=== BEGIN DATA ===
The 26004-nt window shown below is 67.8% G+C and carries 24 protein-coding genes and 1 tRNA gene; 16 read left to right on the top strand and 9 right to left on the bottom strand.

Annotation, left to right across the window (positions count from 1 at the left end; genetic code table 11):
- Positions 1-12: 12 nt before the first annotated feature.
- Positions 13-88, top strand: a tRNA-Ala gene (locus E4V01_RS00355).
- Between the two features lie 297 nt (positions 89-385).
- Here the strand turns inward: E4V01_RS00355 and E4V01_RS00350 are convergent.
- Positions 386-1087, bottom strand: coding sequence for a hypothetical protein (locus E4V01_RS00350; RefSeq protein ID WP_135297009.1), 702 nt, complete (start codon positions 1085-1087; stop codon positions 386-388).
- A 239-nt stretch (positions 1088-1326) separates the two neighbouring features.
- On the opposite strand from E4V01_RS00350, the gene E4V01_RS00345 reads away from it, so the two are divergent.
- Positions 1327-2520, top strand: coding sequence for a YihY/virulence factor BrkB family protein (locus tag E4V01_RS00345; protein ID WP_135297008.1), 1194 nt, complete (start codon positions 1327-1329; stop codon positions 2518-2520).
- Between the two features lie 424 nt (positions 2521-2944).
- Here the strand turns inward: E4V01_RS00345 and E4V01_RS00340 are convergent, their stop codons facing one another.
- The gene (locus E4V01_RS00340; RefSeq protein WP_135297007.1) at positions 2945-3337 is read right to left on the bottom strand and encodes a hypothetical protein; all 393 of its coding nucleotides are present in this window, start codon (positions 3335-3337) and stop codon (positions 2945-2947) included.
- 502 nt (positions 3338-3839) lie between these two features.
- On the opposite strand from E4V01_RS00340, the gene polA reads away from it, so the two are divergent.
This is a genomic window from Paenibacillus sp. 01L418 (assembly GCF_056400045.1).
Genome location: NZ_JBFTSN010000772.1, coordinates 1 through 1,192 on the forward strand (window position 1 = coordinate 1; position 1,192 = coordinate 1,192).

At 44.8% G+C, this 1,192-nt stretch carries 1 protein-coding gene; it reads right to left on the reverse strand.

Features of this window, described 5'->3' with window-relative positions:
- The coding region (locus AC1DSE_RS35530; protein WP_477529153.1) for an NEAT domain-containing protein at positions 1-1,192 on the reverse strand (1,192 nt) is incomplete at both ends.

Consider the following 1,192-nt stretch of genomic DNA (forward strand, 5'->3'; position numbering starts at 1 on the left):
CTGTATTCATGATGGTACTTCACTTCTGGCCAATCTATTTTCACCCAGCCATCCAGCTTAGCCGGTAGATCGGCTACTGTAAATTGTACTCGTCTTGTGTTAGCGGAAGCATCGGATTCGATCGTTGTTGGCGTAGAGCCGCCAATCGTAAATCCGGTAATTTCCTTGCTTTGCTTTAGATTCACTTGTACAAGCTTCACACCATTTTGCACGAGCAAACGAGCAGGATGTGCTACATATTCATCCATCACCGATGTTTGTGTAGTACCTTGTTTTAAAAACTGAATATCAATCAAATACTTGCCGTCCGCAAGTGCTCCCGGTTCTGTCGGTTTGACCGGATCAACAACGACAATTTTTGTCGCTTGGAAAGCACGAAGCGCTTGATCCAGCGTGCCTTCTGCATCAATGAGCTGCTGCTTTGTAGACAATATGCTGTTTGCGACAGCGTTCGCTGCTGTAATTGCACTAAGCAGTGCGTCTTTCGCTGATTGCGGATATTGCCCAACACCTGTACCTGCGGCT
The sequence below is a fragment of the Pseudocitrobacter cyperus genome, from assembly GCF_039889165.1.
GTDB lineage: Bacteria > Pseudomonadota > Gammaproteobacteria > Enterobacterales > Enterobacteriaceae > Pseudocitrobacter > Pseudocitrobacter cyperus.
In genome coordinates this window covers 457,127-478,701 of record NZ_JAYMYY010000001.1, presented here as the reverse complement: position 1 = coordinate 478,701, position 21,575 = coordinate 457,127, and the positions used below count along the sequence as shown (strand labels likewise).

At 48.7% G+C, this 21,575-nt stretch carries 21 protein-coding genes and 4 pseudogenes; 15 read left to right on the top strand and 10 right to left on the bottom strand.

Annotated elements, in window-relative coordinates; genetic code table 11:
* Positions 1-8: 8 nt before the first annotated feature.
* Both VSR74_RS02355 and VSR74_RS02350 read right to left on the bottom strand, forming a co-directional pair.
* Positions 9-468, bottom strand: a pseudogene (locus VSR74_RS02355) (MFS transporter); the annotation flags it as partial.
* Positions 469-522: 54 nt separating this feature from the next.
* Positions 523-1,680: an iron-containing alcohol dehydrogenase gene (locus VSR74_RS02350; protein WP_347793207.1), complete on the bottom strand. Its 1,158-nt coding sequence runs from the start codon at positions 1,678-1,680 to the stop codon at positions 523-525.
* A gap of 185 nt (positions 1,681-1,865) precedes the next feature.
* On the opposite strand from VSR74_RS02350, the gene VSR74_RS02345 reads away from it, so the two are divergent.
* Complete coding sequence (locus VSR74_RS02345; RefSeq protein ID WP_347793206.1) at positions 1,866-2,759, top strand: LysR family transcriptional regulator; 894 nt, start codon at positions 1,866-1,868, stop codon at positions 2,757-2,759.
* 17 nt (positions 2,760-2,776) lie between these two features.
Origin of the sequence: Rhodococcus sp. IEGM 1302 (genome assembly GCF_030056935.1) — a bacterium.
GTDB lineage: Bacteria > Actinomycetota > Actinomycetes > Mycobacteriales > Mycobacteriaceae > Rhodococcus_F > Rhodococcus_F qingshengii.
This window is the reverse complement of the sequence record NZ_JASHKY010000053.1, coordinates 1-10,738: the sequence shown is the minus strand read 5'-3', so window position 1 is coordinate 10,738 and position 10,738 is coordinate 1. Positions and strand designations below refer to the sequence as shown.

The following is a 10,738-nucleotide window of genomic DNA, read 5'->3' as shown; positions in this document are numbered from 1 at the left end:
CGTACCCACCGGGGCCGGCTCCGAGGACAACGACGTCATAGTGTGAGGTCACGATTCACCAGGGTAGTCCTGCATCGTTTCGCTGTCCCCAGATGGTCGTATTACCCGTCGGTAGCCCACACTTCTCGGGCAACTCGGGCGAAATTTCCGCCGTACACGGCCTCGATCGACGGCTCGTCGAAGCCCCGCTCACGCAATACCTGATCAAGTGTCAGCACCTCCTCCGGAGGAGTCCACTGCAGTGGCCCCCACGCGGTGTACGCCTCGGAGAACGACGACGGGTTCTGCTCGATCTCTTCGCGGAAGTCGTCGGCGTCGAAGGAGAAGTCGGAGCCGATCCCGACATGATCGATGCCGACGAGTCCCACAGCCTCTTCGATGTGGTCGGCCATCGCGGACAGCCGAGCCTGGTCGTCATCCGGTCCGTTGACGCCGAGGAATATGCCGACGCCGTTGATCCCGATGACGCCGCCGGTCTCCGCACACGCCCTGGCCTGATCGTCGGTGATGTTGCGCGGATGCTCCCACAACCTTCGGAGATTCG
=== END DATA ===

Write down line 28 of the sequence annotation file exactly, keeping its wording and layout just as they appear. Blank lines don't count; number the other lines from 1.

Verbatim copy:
* Positions 1-8: 8 nt before the first annotated feature.